Skip to main content
CIVE HomeResearchFaculty & Staff

The Bert Cooper Structures & Materials Lab

OSU has a very strong presence in materials and construction.  
The CIVE department has seven faculty that have experience in this area and over 40 active graduate students.  Over the past three years OSU has made important national contributions in the areas of materials and construction including: two AASHTO test standards, one AASHTO guide specifications, new testing equipment used in 39 states and 9 foreign countries, over 100 presentations at national and international conferences,  over 50 peer reviewed journal papers, 25 changes in DOT codes and specifications, three national awards, and the development of a YouTube channel with over 2.3M views.  Over the last three years the research expenditures in this area is > $4.5M. 
The majority of this work has focused on improving the durability and constructability of concrete.  However, there has also been important work done in aggregate, asphalt, timber, and steel. Most of these material and construction capabilities have been housed in the Bert Cooper Engineering Laboratory (BCEL).  The BCEL is a state-of-the-art 33,000 ft2 facility that houses the construction materials research.

Concrete Materials

Both concrete materials and concrete construction work have been focal points in CIVE at Oklahoma State University. The research team at OSU have focused on solving real-world problems through using real equipment.  As shown in Figure 1, OSU has both a concrete paver and a concrete pump.  They also have a temperature-controlled mixing, curing, and nine environmentally controlled chambers where they can simulate different weather conditions.

Further, concrete mixing can be completed in a temperature and dust controlled mixing room at the BCEL.  Some of the fresh properties testing for concrete include: Slump, temperature, Unit Weight, Type B air meter, six super air meters, and the Box Test. Isothermal calorimetry testing can also be measured. Multiple hydraulic presses can be used for compressive, tension, and flexural testing. Most concrete durability testing can be completed such as hardened air void analysis, bulk freeze-thaw, alkali silica reaction, sulfate attack, and carbonation. For example, with freeze-thaw durability, Figure 2 (a) through (d) show the sample preparation process from cut with a concrete saw, polished on multiple automated polishers, coloring prepared with a stereomicroscope, and scanned with an automated hardened air-void analysis (Rapid Air 457). Also, bulk freeze-thaw testing can be completed using one of the five freeze-thaw chambers (see Figure 2e). In addition, physical and chemical testing of cement, fly ash, and slag can also be conducted.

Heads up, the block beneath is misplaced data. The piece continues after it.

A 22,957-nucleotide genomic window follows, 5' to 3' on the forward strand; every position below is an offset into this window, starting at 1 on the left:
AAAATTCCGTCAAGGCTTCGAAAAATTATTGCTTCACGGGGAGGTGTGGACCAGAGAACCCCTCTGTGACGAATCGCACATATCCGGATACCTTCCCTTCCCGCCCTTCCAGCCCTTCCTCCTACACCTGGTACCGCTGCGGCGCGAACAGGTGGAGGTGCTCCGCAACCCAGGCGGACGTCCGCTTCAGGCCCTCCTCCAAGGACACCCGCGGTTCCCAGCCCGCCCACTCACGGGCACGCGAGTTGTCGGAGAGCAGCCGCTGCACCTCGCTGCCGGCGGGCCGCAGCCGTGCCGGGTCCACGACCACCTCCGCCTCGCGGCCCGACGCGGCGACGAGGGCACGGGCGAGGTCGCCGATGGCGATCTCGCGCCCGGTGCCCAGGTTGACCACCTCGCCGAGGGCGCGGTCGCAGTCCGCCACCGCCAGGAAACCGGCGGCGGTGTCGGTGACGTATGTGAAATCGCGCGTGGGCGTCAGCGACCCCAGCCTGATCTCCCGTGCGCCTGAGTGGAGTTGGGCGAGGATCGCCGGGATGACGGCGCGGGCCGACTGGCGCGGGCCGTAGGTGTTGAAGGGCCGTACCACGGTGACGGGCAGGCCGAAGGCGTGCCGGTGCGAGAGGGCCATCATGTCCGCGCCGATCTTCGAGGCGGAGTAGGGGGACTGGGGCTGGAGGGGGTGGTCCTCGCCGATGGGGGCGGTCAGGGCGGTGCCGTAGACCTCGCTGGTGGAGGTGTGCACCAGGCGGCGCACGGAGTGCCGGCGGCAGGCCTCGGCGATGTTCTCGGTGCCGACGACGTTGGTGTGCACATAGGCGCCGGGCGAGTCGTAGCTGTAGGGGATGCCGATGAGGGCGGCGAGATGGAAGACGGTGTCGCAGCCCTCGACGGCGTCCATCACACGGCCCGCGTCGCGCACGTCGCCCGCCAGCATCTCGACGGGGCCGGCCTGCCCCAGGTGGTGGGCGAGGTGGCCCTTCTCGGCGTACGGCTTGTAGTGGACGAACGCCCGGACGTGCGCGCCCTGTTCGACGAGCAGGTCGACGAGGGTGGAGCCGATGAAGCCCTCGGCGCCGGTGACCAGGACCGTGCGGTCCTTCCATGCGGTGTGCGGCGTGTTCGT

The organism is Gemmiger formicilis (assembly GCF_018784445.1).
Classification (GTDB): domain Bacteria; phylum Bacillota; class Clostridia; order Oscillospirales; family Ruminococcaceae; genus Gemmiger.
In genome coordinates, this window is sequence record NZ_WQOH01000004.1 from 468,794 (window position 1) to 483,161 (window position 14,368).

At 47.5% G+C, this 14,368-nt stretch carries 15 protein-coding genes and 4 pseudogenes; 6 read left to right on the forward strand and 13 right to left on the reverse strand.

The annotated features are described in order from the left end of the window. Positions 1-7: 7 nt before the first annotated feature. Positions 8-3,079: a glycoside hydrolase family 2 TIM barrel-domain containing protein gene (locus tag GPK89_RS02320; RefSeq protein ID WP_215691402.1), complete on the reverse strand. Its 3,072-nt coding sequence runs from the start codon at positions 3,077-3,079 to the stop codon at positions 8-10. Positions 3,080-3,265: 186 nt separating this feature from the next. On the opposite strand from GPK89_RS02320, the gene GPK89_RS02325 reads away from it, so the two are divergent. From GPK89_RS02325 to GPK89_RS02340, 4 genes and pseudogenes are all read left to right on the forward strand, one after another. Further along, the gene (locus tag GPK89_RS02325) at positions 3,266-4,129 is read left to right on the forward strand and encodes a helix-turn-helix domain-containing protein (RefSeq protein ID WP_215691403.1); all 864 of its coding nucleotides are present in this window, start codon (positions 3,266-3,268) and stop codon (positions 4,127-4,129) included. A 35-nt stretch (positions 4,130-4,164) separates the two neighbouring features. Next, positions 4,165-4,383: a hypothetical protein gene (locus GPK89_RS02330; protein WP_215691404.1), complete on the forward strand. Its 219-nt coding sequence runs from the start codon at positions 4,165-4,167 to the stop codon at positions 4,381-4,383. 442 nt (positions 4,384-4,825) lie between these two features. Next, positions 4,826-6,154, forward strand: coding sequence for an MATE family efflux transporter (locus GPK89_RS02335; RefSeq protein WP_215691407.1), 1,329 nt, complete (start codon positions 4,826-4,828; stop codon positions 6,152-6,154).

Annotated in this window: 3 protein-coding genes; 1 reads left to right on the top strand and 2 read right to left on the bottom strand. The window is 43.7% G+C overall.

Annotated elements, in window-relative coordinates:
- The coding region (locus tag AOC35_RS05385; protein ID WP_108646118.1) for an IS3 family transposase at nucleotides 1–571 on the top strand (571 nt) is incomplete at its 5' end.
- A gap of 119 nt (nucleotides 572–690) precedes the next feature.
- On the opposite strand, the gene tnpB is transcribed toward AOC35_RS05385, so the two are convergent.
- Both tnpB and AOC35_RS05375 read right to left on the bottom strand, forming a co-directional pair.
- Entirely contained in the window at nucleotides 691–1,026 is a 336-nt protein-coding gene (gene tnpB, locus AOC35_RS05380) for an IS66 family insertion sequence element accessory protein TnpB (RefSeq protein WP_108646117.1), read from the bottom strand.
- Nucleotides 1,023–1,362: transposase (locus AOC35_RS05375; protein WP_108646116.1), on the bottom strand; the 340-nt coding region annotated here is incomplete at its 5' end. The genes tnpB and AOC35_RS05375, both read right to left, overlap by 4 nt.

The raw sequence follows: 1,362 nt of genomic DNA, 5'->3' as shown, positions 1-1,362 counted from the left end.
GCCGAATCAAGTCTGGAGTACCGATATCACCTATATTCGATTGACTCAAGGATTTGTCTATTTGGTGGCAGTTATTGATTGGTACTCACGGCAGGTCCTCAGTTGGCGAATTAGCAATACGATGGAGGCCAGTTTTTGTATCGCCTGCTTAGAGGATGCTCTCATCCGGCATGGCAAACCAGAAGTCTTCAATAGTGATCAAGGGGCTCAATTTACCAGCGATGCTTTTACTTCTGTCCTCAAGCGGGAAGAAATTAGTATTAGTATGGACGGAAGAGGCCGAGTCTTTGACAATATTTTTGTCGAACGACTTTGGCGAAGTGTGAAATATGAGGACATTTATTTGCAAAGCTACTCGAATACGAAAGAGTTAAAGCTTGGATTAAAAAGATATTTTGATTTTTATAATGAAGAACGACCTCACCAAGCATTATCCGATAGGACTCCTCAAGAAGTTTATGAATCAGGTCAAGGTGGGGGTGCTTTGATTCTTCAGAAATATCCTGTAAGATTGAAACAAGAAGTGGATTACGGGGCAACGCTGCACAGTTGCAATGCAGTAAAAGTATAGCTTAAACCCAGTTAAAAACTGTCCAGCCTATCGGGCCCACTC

The team also has expertise in instrumentation, app development, programming, advanced testing methods, optical microscopy, electron microscopy, and X-ray microscopy all applied to construction materials.  This equipment will be discussed later in the document.



Most of the typical aggregate testing can be completed such as gradation, LA abrasion, potential ASR reactivity, freeze-thaw durability, flat and elongation, absorption, specific gravity, voids content, and unit weight. The BCEL has a designated aggregate room for sieving and LA abrasion. Chemical testing can also be conducted on the aggregate. The OSU CIVE research team also has the abilities to test aggregates for mechanical responses such as California Bearing Ratio (CBR), Triaxial Shear Strength, Resilient Modulus (M) and Permanent Deformation Accumulation under Repeated loading. The team can test cylindrical triaxial specimens with a diameter of 152 mm (6 in.) and a height of 305 mm (12 in.). These triaxial tests can be conducted with complete pore-water pressure control. Moreover, the set-up can also measure the permeability during the triaxial testing.


Numerical Modeling Capabilities

The OSU CIVE team has expertise in the use of several state-of-the art numerical modeling software packages. Some of the most commonly used software packages include:

Nondestructive Testing